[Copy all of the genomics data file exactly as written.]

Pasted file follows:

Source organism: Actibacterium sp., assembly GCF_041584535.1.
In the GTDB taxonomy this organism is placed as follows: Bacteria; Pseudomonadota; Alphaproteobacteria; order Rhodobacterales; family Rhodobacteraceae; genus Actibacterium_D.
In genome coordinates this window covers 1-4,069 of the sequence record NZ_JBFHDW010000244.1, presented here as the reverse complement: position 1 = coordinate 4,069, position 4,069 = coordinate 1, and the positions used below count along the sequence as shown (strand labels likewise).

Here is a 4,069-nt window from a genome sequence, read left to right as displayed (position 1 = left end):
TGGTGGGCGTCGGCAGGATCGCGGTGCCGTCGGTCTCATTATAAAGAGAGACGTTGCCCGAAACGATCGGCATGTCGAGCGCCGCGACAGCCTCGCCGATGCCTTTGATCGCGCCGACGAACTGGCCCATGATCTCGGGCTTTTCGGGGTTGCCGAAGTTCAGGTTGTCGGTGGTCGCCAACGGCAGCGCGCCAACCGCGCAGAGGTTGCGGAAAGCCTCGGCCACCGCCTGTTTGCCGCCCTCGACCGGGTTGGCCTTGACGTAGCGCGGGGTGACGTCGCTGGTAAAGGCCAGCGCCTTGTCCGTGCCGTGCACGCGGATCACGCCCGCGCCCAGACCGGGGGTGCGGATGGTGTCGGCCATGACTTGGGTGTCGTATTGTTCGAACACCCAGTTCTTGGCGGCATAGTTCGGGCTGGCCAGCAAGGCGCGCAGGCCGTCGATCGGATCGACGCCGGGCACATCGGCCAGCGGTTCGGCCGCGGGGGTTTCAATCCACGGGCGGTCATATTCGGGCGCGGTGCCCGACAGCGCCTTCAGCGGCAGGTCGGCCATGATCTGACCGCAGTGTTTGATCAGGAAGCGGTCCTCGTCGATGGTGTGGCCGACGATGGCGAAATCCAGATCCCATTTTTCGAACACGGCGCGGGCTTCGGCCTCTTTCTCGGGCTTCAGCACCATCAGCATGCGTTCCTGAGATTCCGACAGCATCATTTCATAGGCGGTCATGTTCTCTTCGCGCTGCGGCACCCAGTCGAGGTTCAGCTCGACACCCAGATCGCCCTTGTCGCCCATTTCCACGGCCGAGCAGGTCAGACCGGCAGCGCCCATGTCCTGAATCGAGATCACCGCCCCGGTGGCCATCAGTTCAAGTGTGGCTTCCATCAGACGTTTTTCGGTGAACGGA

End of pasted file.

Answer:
Source organism: Actibacterium sp., assembly GCF_041584535.1.
In the GTDB taxonomy this organism is placed as follows: Bacteria; Pseudomonadota; Alphaproteobacteria; order Rhodobacterales; family Rhodobacteraceae; genus Actibacterium_D.
In genome coordinates this window covers 1-4,069 of the sequence record NZ_JBFHDW010000244.1, presented here as the reverse complement: position 1 = coordinate 4,069, position 4,069 = coordinate 1, and the positions used below count along the sequence as shown (strand labels likewise).

Here is a 4,069-nt window from a genome sequence, read left to right as displayed (position 1 = left end):
TGGTGGGCGTCGGCAGGATCGCGGTGCCGTCGGTCTCATTATAAAGAGAGACGTTGCCCGAAACGATCGGCATGTCGAGCGCCGCGACAGCCTCGCCGATGCCTTTGATCGCGCCGACGAACTGGCCCATGATCTCGGGCTTTTCGGGGTTGCCGAAGTTCAGGTTGTCGGTGGTCGCCAACGGCAGCGCGCCAACCGCGCAGAGGTTGCGGAAAGCCTCGGCCACCGCCTGTTTGCCGCCCTCGACCGGGTTGGCCTTGACGTAGCGCGGGGTGACGTCGCTGGTAAAGGCCAGCGCCTTGTCCGTGCCGTGCACGCGGATCACGCCCGCGCCCAGACCGGGGGTGCGGATGGTGTCGGCCATGACTTGGGTGTCGTATTGTTCGAACACCCAGTTCTTGGCGGCATAGTTCGGGCTGGCCAGCAAGGCGCGCAGGCCGTCGATCGGATCGACGCCGGGCACATCGGCCAGCGGTTCGGCCGCGGGGGTTTCAATCCACGGGCGGTCATATTCGGGCGCGGTGCCCGACAGCGCCTTCAGCGGCAGGTCGGCCATGATCTGACCGCAGTGTTTGATCAGGAAGCGGTCCTCGTCGATGGTGTGGCCGACGATGGCGAAATCCAGATCCCATTTTTCGAACACGGCGCGGGCTTCGGCCTCTTTCTCGGGCTTCAGCACCATCAGCATGCGTTCCTGAGATTCCGACAGCATCATTTCATAGGCGGTCATGTTCTCTTCGCGCTGCGGCACCCAGTCGAGGTTCAGCTCGACACCCAGATCGCCCTTGTCGCCCATTTCCACGGCCGAGCAGGTCAGACCGGCAGCGCCCATGTCCTGAATCGAGATCACCGCCCCGGTGGCCATCAGTTCAAGTGTGGCTTCCATCAGACGTTTTTCGGTGAACGGA